[Python-Dev] PEP 561: Distributing and Packaging Type Information

Nathaniel Smith njs at pobox.com
Fri Oct 27 03:44:50 EDT 2017

On Thu, Oct 26, 2017 at 3:42 PM, Ethan Smith <ethan at ethanhs.me> wrote:
> However, the stubs may be put in a sub-folder
> of the Python sources, with the same name the ``*.py`` files are in. For
> example, the ``flyingcircus`` package would have its stubs in the folder
> ``flyingcircus/flyingcircus/``. This path is chosen so that if stubs are
> not found in ``flyingcircus/`` the type checker may treat the subdirectory as
> a normal package.

I admit that I find this aesthetically unpleasant. Wouldn't something
like __typestubs__/ be a more Pythonic name? (And also avoid potential
name clashes, e.g. my async_generator package has a top-level export
called async_generator; normally you do 'from async_generator import
async_generator'. I think that might cause problems if I created an
async_generator/async_generator/ directory, especially post-PEP 420.)

I also don't understand the given rationale -- it sounds like you want
to be able say well, if ${SOME_DIR_ON_PYTHONPATH}/flyingcircus/
doesn't contain stubs, then just stick the
${SOME_DIR_ON_PYTHONPATH}/flyingcircus/ directory *itself* onto
PYTHONPATH, and then try again. But that's clearly the wrong thing,
because then you'll also be adding a bunch of other random junk into
that directory into the top-level namespace. For example, suddenly the
flyingcircus.summarise_proust module has become a top-level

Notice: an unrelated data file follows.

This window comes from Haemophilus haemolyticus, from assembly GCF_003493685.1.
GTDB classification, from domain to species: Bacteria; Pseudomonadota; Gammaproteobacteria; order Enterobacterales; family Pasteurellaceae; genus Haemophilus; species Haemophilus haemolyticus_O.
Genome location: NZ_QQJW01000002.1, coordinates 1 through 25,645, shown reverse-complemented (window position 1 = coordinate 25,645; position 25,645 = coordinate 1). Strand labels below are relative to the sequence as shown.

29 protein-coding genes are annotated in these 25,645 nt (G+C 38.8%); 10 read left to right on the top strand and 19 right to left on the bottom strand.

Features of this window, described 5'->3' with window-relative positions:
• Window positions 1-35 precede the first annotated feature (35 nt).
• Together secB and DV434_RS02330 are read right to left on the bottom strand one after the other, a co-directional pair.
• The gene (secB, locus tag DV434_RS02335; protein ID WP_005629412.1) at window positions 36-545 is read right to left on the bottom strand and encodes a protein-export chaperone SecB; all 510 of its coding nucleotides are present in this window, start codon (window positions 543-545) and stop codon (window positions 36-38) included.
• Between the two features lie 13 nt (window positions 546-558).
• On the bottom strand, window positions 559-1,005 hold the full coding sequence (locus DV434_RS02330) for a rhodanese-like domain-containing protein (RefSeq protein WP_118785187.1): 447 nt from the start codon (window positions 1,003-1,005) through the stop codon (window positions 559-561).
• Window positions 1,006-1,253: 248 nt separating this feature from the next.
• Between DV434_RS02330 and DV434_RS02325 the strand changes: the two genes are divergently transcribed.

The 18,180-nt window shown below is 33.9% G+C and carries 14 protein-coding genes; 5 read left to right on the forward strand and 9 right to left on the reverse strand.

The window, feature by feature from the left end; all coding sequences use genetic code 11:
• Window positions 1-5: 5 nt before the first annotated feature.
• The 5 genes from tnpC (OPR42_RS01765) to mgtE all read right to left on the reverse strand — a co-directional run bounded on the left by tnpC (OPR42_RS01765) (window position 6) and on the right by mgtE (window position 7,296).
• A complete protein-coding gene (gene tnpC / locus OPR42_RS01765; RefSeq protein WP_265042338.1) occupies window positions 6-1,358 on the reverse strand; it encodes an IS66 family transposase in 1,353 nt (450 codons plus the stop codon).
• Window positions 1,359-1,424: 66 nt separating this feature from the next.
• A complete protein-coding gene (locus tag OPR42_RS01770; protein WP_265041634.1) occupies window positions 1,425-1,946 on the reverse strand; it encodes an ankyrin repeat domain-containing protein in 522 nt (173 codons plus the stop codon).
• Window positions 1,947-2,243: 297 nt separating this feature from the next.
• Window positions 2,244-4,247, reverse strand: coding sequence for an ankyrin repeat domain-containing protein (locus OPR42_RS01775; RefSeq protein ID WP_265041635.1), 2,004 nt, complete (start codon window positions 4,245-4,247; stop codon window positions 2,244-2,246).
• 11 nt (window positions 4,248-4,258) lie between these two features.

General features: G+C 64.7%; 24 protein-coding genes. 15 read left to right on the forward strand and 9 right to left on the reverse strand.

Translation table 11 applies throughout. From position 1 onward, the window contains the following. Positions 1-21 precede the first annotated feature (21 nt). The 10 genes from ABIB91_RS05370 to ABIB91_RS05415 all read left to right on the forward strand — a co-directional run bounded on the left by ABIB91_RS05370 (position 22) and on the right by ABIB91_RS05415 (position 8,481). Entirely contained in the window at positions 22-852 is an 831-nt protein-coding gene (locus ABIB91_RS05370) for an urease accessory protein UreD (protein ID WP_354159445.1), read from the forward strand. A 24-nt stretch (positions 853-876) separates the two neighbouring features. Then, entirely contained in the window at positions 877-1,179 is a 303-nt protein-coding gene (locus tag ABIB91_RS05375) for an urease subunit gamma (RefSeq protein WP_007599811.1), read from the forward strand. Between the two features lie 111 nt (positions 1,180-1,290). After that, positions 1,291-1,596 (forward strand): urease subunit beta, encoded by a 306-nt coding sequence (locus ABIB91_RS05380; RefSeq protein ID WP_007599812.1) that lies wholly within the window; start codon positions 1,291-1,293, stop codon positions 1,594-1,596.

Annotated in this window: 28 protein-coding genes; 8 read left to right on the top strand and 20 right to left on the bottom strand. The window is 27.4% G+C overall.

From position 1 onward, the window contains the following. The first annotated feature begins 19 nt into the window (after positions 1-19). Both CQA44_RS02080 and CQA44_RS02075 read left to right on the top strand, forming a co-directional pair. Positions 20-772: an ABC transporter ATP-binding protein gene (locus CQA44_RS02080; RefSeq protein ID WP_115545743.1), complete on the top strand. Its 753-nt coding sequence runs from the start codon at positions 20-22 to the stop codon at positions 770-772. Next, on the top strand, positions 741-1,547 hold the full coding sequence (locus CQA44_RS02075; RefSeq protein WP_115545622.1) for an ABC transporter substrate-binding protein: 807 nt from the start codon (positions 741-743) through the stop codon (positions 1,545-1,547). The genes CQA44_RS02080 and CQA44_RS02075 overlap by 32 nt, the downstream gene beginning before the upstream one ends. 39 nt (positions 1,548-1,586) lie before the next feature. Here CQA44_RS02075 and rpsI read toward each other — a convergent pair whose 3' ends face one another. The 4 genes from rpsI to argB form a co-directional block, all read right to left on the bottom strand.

summarise_proust package. I must be misunderstanding something?

> Type Checker Module Resolution Order
> ------------------------------------
> The following is the order that type checkers supporting this PEP should
> resolve modules containing type information:
> 1. User code - the files the type checker is running on.
> 2. Stubs or Python source manually put in the beginning of the path. Type
>    checkers should provide this to allow the user complete control of which
>    stubs to use, and patch broken stubs/inline types from packages.
> 3. Third party stub packages - these packages can supersede the installed
>    untyped packages. They can be found at ``pkg-stubs`` for package ``pkg``,
>    however it is encouraged to check the package's metadata using packaging
>    query APIs such as ``pkg_resources`` to assure that the package is meant
>    for type checking, and is compatible with the installed version.

Am I right that this means you need to be able to map from import
names to distribution names? I.e., if you see 'import foo', you need
to figure out which *.dist-info directory contains metadata for the
'foo' package? How do you plan to do this?

The problem is that technically, import names and distribution names
are totally unrelated namespaces -- for example, the '_pytest' package
comes from the 'pytest' distribution, the 'pylab' package comes from
'matplotlib', and 'pip install scikit-learn' gives you a package
imported as 'sklearn'. Namespace packages are also challenging,
because a single top-level package might actually be spread across
multiple distributions.


Nathaniel J. Smith -- https://vorpus.org

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